Thursday, August 09, 2007

Lesson for GRCC

I see the voters have rejected for the second time a millage increase for GRCC. It'll be interesting to see the administrative decisions, program cuts, and future communications of the local college is now forced to make.

In spite of an aggressive and tactically diverse PR campaign (see my earlier post), there is a lesson for GRCC in all of this. Building awareness is not necessarily enough. They certainly believed in their message that GRCC is an asset and helps people all over West Michigan, not just students.

But awareness needs to lead to attitude and action. Even if voters were aware of the GRCC message, they apparently didn't change their attitude. That attitude may have been a positive view of GRCC. Or, they may think well of GRCC but didn't think more taxes are necessary. Or they think GRCC made a good case but the tax level of GRCC and everything else is simply too high. It'd be good to know if any research on this was gathered during the campaign.

Finally, even if awareness and attitude objectives were reached, the ultimate action--voting--may have been the trouble here. Being aware and holding a positive attitude mean nothing if enough people reached during the campaign did not get out and vote. That's an old story in politics.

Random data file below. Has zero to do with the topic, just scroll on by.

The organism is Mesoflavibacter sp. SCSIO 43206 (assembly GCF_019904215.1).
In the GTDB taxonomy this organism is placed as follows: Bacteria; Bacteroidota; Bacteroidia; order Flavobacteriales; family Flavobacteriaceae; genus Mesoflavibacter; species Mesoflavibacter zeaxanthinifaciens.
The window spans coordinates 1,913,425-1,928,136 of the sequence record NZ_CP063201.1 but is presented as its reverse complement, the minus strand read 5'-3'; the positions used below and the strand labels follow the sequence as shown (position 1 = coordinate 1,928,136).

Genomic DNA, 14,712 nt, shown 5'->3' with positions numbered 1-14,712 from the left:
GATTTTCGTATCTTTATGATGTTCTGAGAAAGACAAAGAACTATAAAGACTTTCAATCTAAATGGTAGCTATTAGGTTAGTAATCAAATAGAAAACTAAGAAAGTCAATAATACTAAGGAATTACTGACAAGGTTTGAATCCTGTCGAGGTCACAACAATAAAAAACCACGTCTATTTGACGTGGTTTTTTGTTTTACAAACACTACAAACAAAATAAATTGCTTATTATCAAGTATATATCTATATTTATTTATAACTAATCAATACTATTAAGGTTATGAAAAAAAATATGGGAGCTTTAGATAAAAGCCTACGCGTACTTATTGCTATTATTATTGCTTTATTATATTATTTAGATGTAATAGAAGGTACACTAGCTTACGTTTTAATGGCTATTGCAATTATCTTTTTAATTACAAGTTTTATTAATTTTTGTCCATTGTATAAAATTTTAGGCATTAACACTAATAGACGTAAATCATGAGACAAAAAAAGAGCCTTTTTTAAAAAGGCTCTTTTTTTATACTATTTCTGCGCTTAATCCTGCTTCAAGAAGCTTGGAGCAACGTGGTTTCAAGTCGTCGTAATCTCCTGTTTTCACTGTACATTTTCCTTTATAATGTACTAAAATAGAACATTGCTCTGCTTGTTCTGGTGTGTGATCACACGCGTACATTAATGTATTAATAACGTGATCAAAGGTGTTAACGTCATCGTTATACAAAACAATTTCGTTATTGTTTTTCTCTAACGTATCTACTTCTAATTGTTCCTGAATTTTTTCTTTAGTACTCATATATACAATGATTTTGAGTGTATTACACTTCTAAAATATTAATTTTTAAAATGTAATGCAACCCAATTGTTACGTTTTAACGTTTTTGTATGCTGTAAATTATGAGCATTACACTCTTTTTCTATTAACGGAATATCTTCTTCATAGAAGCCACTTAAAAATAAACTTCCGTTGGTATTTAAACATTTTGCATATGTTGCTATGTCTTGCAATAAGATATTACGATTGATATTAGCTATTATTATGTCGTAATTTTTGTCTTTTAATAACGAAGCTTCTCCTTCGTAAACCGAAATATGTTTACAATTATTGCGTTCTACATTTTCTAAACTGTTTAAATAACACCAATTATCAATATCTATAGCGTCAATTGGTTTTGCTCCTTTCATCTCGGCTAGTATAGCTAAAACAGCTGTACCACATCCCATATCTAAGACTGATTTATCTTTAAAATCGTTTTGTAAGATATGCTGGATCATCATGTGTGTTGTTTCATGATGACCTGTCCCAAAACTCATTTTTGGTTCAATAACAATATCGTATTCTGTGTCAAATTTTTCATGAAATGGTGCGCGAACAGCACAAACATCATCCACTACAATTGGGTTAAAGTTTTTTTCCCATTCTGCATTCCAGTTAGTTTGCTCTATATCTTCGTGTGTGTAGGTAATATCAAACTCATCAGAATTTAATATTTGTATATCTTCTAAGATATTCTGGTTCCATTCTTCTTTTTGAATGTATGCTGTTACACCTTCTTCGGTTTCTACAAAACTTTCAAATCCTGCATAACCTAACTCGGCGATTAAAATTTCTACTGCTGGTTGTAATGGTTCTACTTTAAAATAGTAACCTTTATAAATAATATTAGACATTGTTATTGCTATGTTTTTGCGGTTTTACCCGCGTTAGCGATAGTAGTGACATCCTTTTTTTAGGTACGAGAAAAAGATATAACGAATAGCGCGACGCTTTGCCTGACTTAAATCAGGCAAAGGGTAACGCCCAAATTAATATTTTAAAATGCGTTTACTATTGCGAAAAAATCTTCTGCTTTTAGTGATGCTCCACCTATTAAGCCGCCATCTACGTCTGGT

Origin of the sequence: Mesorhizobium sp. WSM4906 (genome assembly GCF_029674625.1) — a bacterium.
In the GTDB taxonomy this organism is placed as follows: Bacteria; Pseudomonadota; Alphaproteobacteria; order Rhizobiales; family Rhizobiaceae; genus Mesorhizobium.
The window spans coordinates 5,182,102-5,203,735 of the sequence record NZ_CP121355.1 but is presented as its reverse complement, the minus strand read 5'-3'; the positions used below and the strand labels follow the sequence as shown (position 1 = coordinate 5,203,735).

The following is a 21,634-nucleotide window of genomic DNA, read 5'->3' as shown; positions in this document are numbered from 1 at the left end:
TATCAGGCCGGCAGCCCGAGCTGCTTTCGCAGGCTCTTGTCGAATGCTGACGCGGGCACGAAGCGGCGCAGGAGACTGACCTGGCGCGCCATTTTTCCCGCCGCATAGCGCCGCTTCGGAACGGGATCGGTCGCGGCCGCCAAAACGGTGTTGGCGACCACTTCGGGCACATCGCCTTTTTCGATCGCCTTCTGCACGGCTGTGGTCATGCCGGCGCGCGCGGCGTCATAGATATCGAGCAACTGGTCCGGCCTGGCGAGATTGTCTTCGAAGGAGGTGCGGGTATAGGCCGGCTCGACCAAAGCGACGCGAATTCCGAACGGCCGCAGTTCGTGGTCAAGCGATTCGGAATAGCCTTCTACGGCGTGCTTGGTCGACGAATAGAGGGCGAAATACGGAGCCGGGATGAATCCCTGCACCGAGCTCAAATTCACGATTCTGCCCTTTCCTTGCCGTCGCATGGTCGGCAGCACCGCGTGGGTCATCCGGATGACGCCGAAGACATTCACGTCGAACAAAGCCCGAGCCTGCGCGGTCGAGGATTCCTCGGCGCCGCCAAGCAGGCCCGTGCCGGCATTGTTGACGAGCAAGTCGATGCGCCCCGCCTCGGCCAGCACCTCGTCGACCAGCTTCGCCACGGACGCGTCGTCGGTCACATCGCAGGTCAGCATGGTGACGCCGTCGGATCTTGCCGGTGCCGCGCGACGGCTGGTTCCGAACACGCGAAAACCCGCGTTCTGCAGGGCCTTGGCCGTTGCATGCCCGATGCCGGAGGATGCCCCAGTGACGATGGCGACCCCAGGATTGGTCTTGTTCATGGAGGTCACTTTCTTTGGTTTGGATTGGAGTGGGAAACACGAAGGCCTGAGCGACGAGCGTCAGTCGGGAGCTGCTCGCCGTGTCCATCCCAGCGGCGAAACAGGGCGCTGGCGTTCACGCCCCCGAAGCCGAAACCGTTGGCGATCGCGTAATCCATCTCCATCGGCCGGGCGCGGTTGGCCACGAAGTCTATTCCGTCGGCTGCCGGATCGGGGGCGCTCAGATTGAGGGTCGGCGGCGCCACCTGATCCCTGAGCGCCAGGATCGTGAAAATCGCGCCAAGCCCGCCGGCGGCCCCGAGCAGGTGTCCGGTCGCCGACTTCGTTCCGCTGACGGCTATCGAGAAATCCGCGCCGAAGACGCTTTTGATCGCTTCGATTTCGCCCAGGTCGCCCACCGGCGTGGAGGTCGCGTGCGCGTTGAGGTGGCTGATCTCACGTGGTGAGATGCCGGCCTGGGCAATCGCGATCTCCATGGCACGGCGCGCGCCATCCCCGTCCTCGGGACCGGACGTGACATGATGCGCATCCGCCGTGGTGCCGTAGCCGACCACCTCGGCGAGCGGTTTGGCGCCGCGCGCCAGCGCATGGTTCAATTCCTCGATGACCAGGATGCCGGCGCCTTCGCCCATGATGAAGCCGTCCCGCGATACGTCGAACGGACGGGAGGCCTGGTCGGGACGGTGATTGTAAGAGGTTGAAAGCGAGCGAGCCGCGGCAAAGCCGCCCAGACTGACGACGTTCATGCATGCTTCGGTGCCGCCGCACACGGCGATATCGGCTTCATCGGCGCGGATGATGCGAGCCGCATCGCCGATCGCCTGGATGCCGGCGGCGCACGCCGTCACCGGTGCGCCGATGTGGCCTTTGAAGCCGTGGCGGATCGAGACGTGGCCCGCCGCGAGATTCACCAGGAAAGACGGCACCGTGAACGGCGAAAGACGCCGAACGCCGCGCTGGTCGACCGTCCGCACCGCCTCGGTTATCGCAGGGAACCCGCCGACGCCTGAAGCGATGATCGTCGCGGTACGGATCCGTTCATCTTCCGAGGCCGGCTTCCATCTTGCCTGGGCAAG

Again, it'd be interesting to see some post-mortem coverage addressing what GRCC knows about this after the second rejection. What was the real problem--lack of issue relevance, poor attitude about GRCC, resistance to tax increases on principle, apathy toward the voting booth? Perhaps folks from GRCC or John Helmholdt could offer an WMPRSA session this coming year. We celebrate the winning campaigns--but it is also instructive to learn together from the times when we don't succeed.

1 comment:

John Helmholdt said...

PR Prof,
You are absolutely right that all the messaging, planning, targeting and public awareness in the world does not always translate into votes - even when it should.

Would be happy to be at a future WMPRSA meeting to discuss. This was a very interesting public relations and political challenge. I would be happy to share all our strategies and tactics that were employed in the short eight weeks we had to ramp up this campaign.